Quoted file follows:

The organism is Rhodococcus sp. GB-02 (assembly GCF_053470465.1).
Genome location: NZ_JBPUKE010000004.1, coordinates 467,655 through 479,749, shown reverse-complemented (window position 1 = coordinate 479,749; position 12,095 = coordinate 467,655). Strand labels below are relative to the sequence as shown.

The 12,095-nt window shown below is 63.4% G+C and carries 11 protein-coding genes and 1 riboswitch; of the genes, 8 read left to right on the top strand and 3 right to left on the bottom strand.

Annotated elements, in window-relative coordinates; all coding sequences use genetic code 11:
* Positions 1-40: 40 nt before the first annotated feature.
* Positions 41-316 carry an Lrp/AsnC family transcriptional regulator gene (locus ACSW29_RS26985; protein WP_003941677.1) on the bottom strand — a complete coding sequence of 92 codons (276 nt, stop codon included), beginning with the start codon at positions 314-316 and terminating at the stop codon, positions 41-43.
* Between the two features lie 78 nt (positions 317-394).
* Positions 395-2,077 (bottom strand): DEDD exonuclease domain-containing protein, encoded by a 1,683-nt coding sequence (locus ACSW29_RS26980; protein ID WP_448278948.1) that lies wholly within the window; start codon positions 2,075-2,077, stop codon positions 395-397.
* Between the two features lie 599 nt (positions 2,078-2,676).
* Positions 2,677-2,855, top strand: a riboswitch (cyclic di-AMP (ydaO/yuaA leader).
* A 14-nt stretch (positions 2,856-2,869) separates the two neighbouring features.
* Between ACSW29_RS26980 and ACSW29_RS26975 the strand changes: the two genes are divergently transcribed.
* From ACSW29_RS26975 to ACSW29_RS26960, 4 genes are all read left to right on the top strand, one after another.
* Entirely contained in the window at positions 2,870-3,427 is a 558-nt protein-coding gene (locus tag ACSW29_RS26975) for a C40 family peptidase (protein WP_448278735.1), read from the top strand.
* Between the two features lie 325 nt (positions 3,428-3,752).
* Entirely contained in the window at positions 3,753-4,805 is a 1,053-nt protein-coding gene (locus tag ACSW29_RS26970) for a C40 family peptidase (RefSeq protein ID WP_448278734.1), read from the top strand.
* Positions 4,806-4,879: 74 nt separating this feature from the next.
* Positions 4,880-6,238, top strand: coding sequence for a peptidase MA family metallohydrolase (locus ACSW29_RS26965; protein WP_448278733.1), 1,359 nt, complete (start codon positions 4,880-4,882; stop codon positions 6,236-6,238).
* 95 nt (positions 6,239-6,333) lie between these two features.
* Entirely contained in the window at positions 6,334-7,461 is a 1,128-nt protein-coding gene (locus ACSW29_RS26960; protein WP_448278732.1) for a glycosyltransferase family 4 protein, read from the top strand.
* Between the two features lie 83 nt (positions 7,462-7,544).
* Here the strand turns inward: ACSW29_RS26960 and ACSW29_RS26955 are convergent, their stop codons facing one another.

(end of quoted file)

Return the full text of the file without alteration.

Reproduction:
The organism is Rhodococcus sp. GB-02 (assembly GCF_053470465.1).
Genome location: NZ_JBPUKE010000004.1, coordinates 467,655 through 479,749, shown reverse-complemented (window position 1 = coordinate 479,749; position 12,095 = coordinate 467,655). Strand labels below are relative to the sequence as shown.

The 12,095-nt window shown below is 63.4% G+C and carries 11 protein-coding genes and 1 riboswitch; of the genes, 8 read left to right on the top strand and 3 right to left on the bottom strand.

Annotated elements, in window-relative coordinates; all coding sequences use genetic code 11:
* Positions 1-40: 40 nt before the first annotated feature.
* Positions 41-316 carry an Lrp/AsnC family transcriptional regulator gene (locus ACSW29_RS26985; protein WP_003941677.1) on the bottom strand — a complete coding sequence of 92 codons (276 nt, stop codon included), beginning with the start codon at positions 314-316 and terminating at the stop codon, positions 41-43.
* Between the two features lie 78 nt (positions 317-394).
* Positions 395-2,077 (bottom strand): DEDD exonuclease domain-containing protein, encoded by a 1,683-nt coding sequence (locus ACSW29_RS26980; protein ID WP_448278948.1) that lies wholly within the window; start codon positions 2,075-2,077, stop codon positions 395-397.
* Between the two features lie 599 nt (positions 2,078-2,676).
* Positions 2,677-2,855, top strand: a riboswitch (cyclic di-AMP (ydaO/yuaA leader).
* A 14-nt stretch (positions 2,856-2,869) separates the two neighbouring features.
* Between ACSW29_RS26980 and ACSW29_RS26975 the strand changes: the two genes are divergently transcribed.
* From ACSW29_RS26975 to ACSW29_RS26960, 4 genes are all read left to right on the top strand, one after another.
* Entirely contained in the window at positions 2,870-3,427 is a 558-nt protein-coding gene (locus tag ACSW29_RS26975) for a C40 family peptidase (protein WP_448278735.1), read from the top strand.
* Between the two features lie 325 nt (positions 3,428-3,752).
* Entirely contained in the window at positions 3,753-4,805 is a 1,053-nt protein-coding gene (locus tag ACSW29_RS26970) for a C40 family peptidase (RefSeq protein ID WP_448278734.1), read from the top strand.
* Positions 4,806-4,879: 74 nt separating this feature from the next.
* Positions 4,880-6,238, top strand: coding sequence for a peptidase MA family metallohydrolase (locus ACSW29_RS26965; protein WP_448278733.1), 1,359 nt, complete (start codon positions 4,880-4,882; stop codon positions 6,236-6,238).
* 95 nt (positions 6,239-6,333) lie between these two features.
* Entirely contained in the window at positions 6,334-7,461 is a 1,128-nt protein-coding gene (locus ACSW29_RS26960; protein WP_448278732.1) for a glycosyltransferase family 4 protein, read from the top strand.
* Between the two features lie 83 nt (positions 7,462-7,544).
* Here the strand turns inward: ACSW29_RS26960 and ACSW29_RS26955 are convergent, their stop codons facing one another.